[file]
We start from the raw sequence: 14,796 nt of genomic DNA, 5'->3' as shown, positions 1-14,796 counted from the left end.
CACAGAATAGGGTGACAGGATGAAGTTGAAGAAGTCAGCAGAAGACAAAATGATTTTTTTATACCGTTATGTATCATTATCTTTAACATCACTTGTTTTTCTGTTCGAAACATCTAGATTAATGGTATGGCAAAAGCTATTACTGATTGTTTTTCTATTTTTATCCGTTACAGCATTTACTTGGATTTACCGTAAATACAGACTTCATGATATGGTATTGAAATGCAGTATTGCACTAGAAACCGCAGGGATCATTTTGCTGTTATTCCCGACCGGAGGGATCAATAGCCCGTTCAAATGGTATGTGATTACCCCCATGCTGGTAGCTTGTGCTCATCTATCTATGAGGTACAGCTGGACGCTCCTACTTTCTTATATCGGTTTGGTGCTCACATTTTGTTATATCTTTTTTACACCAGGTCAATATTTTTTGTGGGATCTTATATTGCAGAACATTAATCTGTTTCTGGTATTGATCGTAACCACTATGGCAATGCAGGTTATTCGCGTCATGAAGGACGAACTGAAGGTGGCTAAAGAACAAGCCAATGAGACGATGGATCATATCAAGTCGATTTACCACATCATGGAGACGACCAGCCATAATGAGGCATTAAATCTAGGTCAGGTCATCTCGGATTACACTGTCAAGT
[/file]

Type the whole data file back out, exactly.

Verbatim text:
We start from the raw sequence: 14,796 nt of genomic DNA, 5'->3' as shown, positions 1-14,796 counted from the left end.
CACAGAATAGGGTGACAGGATGAAGTTGAAGAAGTCAGCAGAAGACAAAATGATTTTTTTATACCGTTATGTATCATTATCTTTAACATCACTTGTTTTTCTGTTCGAAACATCTAGATTAATGGTATGGCAAAAGCTATTACTGATTGTTTTTCTATTTTTATCCGTTACAGCATTTACTTGGATTTACCGTAAATACAGACTTCATGATATGGTATTGAAATGCAGTATTGCACTAGAAACCGCAGGGATCATTTTGCTGTTATTCCCGACCGGAGGGATCAATAGCCCGTTCAAATGGTATGTGATTACCCCCATGCTGGTAGCTTGTGCTCATCTATCTATGAGGTACAGCTGGACGCTCCTACTTTCTTATATCGGTTTGGTGCTCACATTTTGTTATATCTTTTTTACACCAGGTCAATATTTTTTGTGGGATCTTATATTGCAGAACATTAATCTGTTTCTGGTATTGATCGTAACCACTATGGCAATGCAGGTTATTCGCGTCATGAAGGACGAACTGAAGGTGGCTAAAGAACAAGCCAATGAGACGATGGATCATATCAAGTCGATTTACCACATCATGGAGACGACCAGCCATAATGAGGCATTAAATCTAGGTCAGGTCATCTCGGATTACACTGTCAAGT